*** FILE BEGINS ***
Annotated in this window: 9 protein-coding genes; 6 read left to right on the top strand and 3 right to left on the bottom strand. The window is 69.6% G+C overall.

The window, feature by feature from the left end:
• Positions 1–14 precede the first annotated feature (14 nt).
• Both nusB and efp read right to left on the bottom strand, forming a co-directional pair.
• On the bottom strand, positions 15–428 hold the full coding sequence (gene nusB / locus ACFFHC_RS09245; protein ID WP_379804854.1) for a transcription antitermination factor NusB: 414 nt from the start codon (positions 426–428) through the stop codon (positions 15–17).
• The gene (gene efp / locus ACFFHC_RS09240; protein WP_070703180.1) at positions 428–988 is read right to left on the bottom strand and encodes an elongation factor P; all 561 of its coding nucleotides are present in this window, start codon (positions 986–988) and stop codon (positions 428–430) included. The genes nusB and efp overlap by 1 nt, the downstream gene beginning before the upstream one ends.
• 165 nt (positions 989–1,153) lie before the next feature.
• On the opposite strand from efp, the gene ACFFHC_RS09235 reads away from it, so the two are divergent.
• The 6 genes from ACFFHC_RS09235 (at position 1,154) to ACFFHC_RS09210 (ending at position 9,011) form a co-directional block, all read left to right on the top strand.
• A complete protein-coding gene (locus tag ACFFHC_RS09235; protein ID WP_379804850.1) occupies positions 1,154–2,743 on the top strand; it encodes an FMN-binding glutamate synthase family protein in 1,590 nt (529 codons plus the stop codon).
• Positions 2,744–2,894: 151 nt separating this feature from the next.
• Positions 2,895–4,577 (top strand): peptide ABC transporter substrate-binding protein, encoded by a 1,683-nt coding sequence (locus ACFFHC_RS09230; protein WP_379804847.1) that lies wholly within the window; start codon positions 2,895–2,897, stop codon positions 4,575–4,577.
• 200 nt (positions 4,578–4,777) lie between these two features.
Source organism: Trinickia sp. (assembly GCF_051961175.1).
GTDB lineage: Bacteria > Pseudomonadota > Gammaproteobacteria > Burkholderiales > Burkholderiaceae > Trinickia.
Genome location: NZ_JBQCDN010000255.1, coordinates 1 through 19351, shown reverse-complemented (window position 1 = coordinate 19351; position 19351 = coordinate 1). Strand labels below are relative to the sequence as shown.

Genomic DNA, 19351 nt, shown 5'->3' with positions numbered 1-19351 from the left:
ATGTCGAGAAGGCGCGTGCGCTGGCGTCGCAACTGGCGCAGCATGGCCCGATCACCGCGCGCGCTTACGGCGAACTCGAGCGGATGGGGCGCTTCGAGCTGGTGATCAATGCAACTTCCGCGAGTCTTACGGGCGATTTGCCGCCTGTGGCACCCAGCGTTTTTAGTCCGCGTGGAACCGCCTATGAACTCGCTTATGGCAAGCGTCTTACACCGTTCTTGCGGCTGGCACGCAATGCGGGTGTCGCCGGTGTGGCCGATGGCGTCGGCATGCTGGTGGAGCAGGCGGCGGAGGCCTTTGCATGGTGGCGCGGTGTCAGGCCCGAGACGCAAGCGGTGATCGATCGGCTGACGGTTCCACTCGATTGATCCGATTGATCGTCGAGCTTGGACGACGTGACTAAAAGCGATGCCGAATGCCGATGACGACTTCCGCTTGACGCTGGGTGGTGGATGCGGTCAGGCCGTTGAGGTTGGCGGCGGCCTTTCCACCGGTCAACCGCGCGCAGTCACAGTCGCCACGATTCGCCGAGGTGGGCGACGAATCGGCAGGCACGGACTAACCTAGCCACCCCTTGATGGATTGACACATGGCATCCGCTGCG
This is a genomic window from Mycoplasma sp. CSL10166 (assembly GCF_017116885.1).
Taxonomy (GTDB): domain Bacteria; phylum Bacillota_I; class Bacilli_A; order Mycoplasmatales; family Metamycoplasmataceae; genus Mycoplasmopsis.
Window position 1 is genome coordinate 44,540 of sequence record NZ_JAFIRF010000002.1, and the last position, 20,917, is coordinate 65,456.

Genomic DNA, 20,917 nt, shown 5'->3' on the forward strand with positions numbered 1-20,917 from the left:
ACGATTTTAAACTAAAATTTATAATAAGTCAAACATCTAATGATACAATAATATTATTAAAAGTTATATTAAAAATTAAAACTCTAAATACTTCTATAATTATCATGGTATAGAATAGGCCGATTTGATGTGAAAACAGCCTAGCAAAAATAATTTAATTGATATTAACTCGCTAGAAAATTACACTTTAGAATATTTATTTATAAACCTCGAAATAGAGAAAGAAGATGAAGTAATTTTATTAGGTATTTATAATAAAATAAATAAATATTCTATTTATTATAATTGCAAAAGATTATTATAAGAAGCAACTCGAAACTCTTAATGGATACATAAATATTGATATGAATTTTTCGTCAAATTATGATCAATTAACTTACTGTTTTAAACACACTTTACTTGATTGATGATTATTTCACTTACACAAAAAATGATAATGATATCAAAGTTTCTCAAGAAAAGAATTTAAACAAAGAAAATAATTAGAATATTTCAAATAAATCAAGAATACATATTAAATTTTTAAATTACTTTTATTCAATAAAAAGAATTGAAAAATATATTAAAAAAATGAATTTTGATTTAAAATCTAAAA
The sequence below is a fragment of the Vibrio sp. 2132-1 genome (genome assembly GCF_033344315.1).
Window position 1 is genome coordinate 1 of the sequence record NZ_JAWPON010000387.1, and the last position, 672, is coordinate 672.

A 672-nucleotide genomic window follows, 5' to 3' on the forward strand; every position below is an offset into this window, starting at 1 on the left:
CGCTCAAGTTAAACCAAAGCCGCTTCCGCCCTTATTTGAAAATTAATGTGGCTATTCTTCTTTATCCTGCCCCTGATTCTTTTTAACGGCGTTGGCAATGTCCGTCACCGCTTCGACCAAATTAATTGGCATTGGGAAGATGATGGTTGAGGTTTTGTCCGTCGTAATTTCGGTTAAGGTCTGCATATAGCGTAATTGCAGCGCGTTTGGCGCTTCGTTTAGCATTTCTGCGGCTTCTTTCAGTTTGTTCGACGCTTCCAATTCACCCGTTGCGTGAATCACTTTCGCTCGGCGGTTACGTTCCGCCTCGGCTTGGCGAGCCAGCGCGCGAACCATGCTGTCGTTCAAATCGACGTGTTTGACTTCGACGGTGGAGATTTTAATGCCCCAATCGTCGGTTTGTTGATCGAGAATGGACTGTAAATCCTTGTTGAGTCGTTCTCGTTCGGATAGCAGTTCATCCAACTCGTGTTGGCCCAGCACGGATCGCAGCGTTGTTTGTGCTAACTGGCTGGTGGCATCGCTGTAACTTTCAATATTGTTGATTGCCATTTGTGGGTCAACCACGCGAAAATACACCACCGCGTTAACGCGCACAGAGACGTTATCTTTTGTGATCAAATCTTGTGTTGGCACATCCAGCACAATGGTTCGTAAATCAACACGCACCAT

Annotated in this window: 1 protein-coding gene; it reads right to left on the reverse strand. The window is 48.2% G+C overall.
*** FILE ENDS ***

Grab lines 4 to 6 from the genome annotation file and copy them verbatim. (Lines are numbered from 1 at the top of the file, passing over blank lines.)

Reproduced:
• Both nusB and efp read right to left on the bottom strand, forming a co-directional pair.
• On the bottom strand, positions 15–428 hold the full coding sequence (gene nusB / locus ACFFHC_RS09245; protein ID WP_379804854.1) for a transcription antitermination factor NusB: 414 nt from the start codon (positions 426–428) through the stop codon (positions 15–17).
• The gene (gene efp / locus ACFFHC_RS09240; protein WP_070703180.1) at positions 428–988 is read right to left on the bottom strand and encodes an elongation factor P; all 561 of its coding nucleotides are present in this window, start codon (positions 986–988) and stop codon (positions 428–430) included. The genes nusB and efp overlap by 1 nt, the downstream gene beginning before the upstream one ends.